Detection and Monitoring of Multiple Sclerosis: Past, Present, and Future
Consistent progress has been made in the identification of pharmacogenomic markers of disease-modifying therapy response in multiple sclerosis (MS), but predicting patient response to disease-modifying therapy in advance remains a major clinical challenge. Drug efficacy monitoring may allow for the early identification of nonresponsive patients and the optimization of treatment formulation, dosage, and schedule of administration in individual patients.
“A novel imaging biomarker that has the potential to be incorporated into the diagnostic criteria for MS to improve specificity is the central vein sign.”
MS is considered both a clinical and radiologic diagnosis, meaning that both clinical and radiologic features of MS are required to make the diagnosis. However, even with our current diagnostic criteria, some patients are misdiagnosed in the clinic, which shows that there is room for improvement in our ability to correctly diagnose MS.
It is clear that magnetic resonance imaging (MRI) is the most sensitive tool for detecting the pathology of MS, both for diagnostic purposes and for monitoring treatment response. From a diagnostic perspective, a novel imaging biomarker that has the potential to be incorporated into the diagnostic criteria for MS to improve specificity is the central vein sign. In the classic periventricular lesion of MS, a high percentage of these lesions will have a vein that runs through the center of the lesion. The finding is not readily apparent unless you acquire a specialized MRI sequence that is sensitive at detecting veins. In cases of nonspecific white matter changes that occur in diseases other than MS, there is a much lower percentage of lesions with this central vein sign. There is still work to do related to validating this particular biomarker, but the potential is there to improve the diagnostic certainty of MS.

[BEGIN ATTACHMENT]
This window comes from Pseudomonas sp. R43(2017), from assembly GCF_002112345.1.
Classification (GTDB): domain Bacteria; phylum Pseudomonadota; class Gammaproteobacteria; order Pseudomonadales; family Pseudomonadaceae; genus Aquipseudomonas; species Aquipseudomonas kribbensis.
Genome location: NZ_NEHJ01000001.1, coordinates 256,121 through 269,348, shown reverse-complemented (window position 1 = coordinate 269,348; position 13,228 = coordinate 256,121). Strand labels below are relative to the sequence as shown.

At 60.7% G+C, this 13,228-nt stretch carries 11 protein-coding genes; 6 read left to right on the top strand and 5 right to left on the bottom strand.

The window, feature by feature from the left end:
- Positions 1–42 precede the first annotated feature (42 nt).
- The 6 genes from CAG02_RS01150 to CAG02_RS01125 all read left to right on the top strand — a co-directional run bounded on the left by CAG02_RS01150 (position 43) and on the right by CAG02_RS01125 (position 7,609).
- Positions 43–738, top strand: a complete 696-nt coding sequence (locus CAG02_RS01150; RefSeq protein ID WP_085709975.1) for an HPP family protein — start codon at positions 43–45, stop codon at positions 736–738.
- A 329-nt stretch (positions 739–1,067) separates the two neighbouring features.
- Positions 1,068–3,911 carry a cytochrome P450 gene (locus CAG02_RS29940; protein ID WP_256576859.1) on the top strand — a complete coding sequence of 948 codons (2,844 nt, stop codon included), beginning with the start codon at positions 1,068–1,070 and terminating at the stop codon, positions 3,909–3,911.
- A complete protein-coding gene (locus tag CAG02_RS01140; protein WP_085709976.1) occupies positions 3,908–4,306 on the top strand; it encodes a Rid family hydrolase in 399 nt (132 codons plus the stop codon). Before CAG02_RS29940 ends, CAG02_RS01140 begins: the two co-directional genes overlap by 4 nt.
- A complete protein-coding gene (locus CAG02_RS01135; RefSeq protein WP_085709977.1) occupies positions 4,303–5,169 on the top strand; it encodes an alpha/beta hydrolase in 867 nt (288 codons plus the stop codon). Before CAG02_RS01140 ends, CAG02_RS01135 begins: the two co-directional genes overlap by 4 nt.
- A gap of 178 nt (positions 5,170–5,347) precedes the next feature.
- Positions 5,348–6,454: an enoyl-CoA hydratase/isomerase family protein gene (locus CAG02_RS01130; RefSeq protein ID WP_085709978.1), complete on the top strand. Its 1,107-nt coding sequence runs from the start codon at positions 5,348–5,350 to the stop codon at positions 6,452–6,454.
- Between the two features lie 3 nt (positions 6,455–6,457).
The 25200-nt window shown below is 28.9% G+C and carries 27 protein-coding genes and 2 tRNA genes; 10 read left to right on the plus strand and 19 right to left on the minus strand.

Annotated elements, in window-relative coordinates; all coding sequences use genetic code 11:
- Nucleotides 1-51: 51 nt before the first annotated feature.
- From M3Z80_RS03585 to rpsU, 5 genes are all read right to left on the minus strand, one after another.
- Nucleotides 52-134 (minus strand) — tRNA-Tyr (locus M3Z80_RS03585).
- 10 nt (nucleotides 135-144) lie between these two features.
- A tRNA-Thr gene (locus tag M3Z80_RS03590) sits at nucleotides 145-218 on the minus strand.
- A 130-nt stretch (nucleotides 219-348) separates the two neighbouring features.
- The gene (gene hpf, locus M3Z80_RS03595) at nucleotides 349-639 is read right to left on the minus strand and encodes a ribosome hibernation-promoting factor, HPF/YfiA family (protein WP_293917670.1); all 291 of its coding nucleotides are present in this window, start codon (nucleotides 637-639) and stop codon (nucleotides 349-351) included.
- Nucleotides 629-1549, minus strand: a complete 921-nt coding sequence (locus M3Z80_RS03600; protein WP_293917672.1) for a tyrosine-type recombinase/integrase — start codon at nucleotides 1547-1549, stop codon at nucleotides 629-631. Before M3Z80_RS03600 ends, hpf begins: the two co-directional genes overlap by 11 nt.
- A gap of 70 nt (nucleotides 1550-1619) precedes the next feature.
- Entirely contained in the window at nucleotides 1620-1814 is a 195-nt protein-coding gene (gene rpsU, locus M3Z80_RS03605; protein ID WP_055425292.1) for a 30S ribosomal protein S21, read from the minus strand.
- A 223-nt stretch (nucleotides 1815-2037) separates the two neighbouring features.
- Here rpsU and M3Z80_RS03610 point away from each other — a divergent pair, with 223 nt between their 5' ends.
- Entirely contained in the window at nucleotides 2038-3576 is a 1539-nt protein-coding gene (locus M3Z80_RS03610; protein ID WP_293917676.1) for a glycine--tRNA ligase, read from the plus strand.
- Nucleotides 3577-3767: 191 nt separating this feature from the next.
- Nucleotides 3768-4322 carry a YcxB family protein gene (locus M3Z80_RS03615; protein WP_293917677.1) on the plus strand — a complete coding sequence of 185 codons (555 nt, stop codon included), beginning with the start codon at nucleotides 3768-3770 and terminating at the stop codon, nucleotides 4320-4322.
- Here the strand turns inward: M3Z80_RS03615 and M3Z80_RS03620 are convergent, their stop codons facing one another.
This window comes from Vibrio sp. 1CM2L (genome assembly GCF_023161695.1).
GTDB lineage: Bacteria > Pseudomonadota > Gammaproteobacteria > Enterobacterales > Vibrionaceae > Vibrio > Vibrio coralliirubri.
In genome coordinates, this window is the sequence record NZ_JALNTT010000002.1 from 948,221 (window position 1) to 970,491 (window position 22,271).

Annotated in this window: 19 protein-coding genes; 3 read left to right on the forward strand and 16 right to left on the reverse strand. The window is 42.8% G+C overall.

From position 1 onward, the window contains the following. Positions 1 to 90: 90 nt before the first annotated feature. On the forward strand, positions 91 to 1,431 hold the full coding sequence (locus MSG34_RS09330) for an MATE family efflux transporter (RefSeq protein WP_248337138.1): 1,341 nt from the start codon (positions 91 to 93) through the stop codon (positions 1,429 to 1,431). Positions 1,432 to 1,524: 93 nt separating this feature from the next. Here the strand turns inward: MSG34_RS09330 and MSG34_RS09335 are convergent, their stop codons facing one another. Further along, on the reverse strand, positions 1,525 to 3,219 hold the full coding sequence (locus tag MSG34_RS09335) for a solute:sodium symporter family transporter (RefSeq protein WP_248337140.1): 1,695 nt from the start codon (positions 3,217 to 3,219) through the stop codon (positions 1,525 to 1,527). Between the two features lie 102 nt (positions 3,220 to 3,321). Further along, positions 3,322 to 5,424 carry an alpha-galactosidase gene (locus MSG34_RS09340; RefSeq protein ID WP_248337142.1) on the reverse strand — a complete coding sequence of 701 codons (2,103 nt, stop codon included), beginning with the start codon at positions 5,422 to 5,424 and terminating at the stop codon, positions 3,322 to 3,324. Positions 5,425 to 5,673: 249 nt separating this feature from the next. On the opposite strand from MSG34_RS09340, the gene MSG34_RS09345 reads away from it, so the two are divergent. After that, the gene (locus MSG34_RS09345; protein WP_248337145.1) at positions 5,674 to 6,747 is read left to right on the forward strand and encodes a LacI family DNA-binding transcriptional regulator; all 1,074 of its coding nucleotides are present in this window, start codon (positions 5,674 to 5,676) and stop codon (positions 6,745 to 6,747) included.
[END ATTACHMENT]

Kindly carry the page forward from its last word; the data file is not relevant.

Another promising area with recent strides is in our ability to detect cortical gray matter disease. This would be useful in terms of adding certainty to the diagnosis of MS and for monitoring disease progression, particularly in the progressive phases of the disease, where we tend to see less robust inflammatory white matter disease activity.
An additional untapped MRI tool for detecting changes in MS relates to developing quantitative markers in the spinal cord, including atrophy. We have made strides in adopting some of the quantitative markers used in clinical trials for evaluating outcomes such as whole brain atrophy, cortical gray matter atrophy, and thalamic atrophy in the clinic, and further progress will depend on our ability to standardize the MRI acquisitions and automate the analyses.
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